Does anyone actually want to look like Audrey Hepburn these days," I asked a colleague last week as yet another soon-to-be-published volume extolling the virtues of the actor's style – So Audrey: 59 Ways to Put a Little Hepburn in Your Step – landed on the fashion desk.
"Nope," she answered, while I couldn't help thinking that even the title of the book is irritating. "I want to look like Eleanor of Aquitaine. I want a wimple. And power over England. And France. You may kiss my ring."
The celebrated medieval consort in question is an obscure role model, admittedly, but she is impressively old-school at the very least.
Whatever. Poor Audrey. After years as the unfailing symbol of chic par excellence, her iconic status is now under scrutiny. Holly Golightly, go do one – or words to that effect.
Here's Miuccia Prada on the subject in the new Vogue. "I like Audrey Hepburn," the designer says, which is nice of her, "but intellectually, I refuse to go back to that. I'm interested in chic that comes from different ways of dressing. Classic chic I know. And I struggle all the time, because if I didn't, I would turn into classic chic. That's easy."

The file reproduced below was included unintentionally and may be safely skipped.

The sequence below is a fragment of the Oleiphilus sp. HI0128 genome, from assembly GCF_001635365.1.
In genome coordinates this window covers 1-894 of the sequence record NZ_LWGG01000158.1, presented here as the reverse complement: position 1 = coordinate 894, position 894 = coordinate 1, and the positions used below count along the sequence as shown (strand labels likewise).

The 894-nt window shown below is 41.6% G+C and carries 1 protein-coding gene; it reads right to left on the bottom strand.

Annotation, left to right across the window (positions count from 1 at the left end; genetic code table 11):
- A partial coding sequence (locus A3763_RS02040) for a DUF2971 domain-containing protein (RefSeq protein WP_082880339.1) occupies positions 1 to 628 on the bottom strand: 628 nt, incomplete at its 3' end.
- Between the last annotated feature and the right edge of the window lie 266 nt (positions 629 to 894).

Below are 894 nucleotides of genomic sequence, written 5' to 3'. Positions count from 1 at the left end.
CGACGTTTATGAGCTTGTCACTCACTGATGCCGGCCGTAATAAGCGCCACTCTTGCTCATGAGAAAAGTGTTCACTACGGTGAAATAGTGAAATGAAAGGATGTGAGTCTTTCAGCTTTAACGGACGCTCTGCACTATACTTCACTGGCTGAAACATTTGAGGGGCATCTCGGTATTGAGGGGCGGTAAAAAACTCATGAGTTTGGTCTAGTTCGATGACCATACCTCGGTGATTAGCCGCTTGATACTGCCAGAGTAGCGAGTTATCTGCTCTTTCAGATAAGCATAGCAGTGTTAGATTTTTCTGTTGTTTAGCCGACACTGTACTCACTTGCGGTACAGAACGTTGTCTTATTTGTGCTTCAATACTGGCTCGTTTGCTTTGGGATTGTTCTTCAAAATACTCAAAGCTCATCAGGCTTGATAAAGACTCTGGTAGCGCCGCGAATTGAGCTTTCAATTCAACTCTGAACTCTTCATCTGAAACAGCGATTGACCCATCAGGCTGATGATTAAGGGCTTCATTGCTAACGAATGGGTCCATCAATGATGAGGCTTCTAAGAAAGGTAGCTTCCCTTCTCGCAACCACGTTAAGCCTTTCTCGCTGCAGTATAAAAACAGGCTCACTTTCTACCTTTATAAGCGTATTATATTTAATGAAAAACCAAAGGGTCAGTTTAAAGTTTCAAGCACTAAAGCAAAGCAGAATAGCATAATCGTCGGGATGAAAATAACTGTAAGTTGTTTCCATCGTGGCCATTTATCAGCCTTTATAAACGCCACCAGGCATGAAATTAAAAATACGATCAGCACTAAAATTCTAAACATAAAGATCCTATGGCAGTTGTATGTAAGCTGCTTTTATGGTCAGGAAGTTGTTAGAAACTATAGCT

Easy if you happen to be Miuccia Prada, perhaps, but La Hepburn's allure relies precisely on the fact that, for the rest of us, being in possession of impeccably good taste is not always quite that simple. Nor is it any longer desirable. By today's standards, her determinedly doe-eyed demeanour appears uptight to the point of tiresome, delicate to the point of docile, pretty to the point of passive, not to mention bourgeois in a not remotely ironic way. In an age obsessed with status and power, her image is neither power-driven nor empowering. Discreet elegance is the message and it's lost in a fast-moving and remorselessly over-exposed world.
Above all, the time-honoured image of Hepburn – slender as a fashion illustration in little black Givenchy dress, cutely coquettish in wide-brimmed straw hat, or waif-like and winsome in skinny black pedal-pushers – is by now obvious in the extreme. And obvious, by ever more sartorially aware and attention-seeking standards, is rarely fashionable.
Independent News Service